A bottle of rosé is the best way to help beat cabin fever. Rosé’s range of blushing hues evoke memories of summer poolside fun and laughs on the patio with friends. In the heart of winter, reach for a dark pink offering from Tavel, a Rhône valley sub-region focusing its production on fuller-bodied rosé that can easily stand against typical cold weather fare of braised meats, roasted salmon and duck. Bottlings from E. Guigal or Domaine Lafond are always recommended choices.
Amy Mitchell, wine director at Best of Award of Excellence winner Indian Accent, New York City
In both still and sparkling, rosé for me is an all-day, every-day, all-year-long wine. However, it is a nice reminder of the spring and summer months to come. My current favorite is the 2021 Cabernet Franc from Domaine Guiberteau. It is like fresh red berries in a glass, and it loves to accompany food with an Indian Accent.
Andrea Morris, beverage director at Essential by Christophe, New York City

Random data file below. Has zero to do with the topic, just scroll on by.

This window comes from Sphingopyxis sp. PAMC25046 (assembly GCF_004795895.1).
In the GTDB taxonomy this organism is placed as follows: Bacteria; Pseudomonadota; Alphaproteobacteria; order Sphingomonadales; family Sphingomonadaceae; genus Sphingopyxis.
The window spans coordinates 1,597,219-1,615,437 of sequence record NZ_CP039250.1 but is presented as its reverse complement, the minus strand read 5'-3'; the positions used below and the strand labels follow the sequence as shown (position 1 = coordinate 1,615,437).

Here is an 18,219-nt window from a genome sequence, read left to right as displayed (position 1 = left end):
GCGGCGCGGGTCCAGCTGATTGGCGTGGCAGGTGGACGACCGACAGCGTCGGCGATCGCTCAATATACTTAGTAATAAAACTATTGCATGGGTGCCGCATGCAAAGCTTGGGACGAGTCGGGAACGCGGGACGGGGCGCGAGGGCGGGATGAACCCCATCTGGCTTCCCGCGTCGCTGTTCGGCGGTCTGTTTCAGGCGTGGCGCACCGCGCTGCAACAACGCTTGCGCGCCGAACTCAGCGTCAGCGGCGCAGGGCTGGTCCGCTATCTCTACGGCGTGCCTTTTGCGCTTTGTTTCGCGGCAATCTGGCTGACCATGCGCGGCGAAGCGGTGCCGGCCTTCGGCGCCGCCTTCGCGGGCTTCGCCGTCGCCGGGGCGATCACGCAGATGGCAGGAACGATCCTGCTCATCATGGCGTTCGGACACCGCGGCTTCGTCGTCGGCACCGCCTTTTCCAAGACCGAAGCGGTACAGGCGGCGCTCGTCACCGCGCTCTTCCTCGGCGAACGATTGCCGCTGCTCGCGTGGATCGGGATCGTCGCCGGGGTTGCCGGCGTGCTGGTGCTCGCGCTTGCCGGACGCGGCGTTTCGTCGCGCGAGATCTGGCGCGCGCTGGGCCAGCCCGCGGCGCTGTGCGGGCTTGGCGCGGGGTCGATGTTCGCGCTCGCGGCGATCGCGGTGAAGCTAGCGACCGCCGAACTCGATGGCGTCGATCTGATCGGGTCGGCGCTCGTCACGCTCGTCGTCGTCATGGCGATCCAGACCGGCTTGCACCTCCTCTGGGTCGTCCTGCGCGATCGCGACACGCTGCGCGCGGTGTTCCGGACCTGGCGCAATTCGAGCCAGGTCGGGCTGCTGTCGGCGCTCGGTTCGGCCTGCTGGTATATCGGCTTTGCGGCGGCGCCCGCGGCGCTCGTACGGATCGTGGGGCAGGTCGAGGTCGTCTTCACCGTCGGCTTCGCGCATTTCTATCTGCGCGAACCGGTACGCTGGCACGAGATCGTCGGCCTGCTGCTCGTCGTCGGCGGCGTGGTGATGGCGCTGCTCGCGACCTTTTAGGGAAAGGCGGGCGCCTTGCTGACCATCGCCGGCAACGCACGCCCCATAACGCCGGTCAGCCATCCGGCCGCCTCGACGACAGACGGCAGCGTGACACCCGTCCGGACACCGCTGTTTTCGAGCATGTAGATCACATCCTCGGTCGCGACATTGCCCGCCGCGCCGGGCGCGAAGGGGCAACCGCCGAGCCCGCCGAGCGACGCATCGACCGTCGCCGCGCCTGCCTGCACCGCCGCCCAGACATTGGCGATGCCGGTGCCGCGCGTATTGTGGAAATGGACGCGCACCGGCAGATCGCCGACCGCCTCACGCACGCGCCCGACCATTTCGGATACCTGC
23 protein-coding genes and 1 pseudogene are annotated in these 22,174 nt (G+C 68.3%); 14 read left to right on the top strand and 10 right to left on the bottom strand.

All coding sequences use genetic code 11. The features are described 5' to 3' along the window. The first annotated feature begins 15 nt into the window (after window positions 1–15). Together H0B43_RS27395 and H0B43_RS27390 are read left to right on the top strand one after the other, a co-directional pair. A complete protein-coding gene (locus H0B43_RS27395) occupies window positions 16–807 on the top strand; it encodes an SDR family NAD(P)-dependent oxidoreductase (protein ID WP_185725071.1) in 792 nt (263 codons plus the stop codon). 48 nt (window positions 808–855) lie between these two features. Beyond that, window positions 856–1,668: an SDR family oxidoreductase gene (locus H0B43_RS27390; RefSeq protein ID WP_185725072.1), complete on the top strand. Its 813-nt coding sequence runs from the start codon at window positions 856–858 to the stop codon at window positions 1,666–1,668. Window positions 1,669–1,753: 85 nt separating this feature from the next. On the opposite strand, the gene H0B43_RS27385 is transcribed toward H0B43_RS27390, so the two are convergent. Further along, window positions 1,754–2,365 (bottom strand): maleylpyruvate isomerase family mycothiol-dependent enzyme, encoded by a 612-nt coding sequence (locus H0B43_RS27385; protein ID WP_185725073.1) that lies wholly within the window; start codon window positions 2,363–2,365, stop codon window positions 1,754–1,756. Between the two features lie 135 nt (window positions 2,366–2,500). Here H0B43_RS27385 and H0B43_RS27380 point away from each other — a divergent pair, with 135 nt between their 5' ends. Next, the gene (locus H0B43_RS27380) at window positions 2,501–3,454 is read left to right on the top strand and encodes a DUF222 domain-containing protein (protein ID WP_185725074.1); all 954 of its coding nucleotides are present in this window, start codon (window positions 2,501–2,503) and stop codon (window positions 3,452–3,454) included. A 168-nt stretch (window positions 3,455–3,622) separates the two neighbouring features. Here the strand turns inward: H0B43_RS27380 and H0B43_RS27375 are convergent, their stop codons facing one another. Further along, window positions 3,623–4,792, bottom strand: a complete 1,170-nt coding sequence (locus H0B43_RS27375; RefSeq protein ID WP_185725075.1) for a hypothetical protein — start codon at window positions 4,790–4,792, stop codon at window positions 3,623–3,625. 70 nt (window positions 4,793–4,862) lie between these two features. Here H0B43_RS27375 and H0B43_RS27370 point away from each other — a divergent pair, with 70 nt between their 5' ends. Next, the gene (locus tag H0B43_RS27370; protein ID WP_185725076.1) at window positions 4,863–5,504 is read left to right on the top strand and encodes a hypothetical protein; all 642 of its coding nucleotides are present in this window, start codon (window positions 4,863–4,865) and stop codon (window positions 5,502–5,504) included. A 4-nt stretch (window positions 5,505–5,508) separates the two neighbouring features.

Champagne! It is refreshing and an instant mood boost and, if you’re not celebrating anything, it’s even better because it feels spontaneous. Bonus: It will be perfect with whatever you might be eating at the moment.
Mike Lee, wine director at Grand Award winner La Toque, in Napa, Calif.
Whichever one makes you forget you’re stuck inside! For me, it’s Pinot Noir from either Sonoma Coast or Burgundy. But to each their own. Everyone has their own palate so crack open what makes you feel good!
Caitlin O’Brien, head sommelier at Il Buco Alimentari & Vineria, New York City